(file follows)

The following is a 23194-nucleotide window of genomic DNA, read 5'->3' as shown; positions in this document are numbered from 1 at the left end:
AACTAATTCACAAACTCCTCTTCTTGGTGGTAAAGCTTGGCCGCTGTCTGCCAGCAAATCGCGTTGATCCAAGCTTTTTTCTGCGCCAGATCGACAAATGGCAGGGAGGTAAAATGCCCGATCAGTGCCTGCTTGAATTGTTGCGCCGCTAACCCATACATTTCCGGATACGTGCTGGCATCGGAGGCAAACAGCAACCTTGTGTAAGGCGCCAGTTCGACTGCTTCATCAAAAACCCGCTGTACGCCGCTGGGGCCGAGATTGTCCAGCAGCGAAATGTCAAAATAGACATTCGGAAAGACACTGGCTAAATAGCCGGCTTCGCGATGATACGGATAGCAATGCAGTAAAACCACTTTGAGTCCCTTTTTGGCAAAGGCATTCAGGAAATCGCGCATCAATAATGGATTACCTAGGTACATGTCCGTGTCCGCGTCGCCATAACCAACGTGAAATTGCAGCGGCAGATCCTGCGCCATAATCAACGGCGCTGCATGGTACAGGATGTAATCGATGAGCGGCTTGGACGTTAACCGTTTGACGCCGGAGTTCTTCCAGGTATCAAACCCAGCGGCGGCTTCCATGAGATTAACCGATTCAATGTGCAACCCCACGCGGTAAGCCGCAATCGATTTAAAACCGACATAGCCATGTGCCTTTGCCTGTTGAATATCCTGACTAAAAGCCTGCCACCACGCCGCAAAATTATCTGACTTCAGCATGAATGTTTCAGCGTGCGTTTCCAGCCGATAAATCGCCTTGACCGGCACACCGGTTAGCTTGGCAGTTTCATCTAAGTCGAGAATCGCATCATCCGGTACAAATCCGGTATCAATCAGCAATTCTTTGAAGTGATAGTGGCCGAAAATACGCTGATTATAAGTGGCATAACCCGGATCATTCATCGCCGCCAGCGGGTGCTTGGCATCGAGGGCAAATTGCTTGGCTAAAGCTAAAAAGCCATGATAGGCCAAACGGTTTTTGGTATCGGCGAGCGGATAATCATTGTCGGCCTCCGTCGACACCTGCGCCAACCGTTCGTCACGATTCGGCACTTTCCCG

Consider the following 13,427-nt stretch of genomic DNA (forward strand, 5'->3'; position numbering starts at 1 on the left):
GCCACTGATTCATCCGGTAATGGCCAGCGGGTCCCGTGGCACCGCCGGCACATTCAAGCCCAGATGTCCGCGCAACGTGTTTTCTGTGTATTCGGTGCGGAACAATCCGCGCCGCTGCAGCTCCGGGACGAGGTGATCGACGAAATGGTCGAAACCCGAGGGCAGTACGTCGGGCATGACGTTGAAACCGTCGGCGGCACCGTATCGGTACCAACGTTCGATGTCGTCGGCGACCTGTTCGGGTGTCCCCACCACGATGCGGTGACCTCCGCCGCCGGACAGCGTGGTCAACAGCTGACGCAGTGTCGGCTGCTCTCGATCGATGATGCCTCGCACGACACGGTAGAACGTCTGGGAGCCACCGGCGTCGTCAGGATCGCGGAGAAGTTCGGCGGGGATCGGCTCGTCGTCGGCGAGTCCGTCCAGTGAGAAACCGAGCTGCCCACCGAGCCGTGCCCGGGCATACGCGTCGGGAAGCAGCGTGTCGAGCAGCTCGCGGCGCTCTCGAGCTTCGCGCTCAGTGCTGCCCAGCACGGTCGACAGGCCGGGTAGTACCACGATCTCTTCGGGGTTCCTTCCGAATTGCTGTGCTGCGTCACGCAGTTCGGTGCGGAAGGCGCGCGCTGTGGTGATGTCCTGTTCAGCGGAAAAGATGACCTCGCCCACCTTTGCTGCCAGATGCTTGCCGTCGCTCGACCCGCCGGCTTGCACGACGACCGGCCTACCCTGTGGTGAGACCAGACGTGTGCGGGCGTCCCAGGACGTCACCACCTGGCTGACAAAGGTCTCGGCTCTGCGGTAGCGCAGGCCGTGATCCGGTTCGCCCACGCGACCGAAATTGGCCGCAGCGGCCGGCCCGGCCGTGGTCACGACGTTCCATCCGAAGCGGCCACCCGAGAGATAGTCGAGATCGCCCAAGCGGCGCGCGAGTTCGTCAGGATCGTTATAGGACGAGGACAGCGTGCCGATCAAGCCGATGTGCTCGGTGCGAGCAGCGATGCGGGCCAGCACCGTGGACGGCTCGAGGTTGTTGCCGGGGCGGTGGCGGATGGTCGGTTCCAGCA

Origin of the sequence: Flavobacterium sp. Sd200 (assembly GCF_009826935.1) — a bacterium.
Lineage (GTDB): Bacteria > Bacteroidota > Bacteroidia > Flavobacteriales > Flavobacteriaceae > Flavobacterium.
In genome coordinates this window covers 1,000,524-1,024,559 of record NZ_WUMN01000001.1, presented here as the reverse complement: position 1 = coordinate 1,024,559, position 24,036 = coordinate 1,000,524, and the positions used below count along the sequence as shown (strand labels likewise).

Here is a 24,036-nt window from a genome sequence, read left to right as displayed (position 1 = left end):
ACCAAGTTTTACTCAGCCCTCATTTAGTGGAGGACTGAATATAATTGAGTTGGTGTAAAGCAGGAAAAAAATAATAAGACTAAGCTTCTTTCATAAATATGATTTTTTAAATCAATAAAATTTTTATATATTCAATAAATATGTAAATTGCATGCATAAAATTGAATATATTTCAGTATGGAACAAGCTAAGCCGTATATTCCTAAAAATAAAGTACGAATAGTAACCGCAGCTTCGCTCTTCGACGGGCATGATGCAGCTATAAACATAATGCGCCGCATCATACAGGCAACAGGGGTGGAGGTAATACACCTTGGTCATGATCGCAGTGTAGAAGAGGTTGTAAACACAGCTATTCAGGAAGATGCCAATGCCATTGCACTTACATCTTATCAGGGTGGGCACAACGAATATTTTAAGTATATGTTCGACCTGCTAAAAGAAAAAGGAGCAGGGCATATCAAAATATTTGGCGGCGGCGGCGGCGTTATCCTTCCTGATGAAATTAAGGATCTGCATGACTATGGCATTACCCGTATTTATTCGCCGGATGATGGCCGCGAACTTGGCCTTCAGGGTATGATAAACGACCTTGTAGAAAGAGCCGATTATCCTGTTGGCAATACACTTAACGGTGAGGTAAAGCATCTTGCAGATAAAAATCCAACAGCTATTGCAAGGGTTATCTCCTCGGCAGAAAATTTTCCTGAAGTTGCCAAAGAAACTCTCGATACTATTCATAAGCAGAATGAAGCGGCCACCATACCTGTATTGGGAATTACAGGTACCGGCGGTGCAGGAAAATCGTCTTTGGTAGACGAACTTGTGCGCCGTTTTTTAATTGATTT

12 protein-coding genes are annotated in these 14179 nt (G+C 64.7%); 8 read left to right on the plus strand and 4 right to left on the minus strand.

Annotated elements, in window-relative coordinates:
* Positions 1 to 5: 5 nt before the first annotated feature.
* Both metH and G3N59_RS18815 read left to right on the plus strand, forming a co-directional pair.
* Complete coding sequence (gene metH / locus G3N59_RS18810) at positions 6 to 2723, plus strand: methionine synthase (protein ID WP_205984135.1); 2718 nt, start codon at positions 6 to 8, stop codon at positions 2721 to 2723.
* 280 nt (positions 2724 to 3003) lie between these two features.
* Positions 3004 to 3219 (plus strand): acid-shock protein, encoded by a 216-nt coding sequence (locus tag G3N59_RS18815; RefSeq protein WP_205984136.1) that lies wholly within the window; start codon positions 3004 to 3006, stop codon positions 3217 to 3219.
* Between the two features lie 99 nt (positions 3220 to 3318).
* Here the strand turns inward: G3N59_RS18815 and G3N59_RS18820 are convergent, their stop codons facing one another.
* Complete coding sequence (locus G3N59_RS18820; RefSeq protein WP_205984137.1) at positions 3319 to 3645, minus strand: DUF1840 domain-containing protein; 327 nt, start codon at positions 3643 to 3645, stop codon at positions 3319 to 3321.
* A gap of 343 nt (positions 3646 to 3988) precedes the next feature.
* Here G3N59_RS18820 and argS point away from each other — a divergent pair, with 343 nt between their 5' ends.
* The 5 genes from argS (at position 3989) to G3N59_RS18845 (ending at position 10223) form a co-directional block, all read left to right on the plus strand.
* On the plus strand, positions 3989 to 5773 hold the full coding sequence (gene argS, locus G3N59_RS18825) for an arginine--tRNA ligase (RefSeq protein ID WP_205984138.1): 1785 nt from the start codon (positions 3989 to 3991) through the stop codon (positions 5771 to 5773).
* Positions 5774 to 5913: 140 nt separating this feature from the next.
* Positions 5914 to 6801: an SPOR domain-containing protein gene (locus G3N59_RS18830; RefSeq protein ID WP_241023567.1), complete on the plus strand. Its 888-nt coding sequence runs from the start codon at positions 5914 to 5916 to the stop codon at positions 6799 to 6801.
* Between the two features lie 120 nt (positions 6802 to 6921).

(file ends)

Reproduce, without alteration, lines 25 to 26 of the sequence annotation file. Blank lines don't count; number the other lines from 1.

* Positions 5914 to 6801: an SPOR domain-containing protein gene (locus G3N59_RS18830; RefSeq protein ID WP_241023567.1), complete on the plus strand. Its 888-nt coding sequence runs from the start codon at positions 5914 to 5916 to the stop codon at positions 6799 to 6801.
* Between the two features lie 120 nt (positions 6802 to 6921).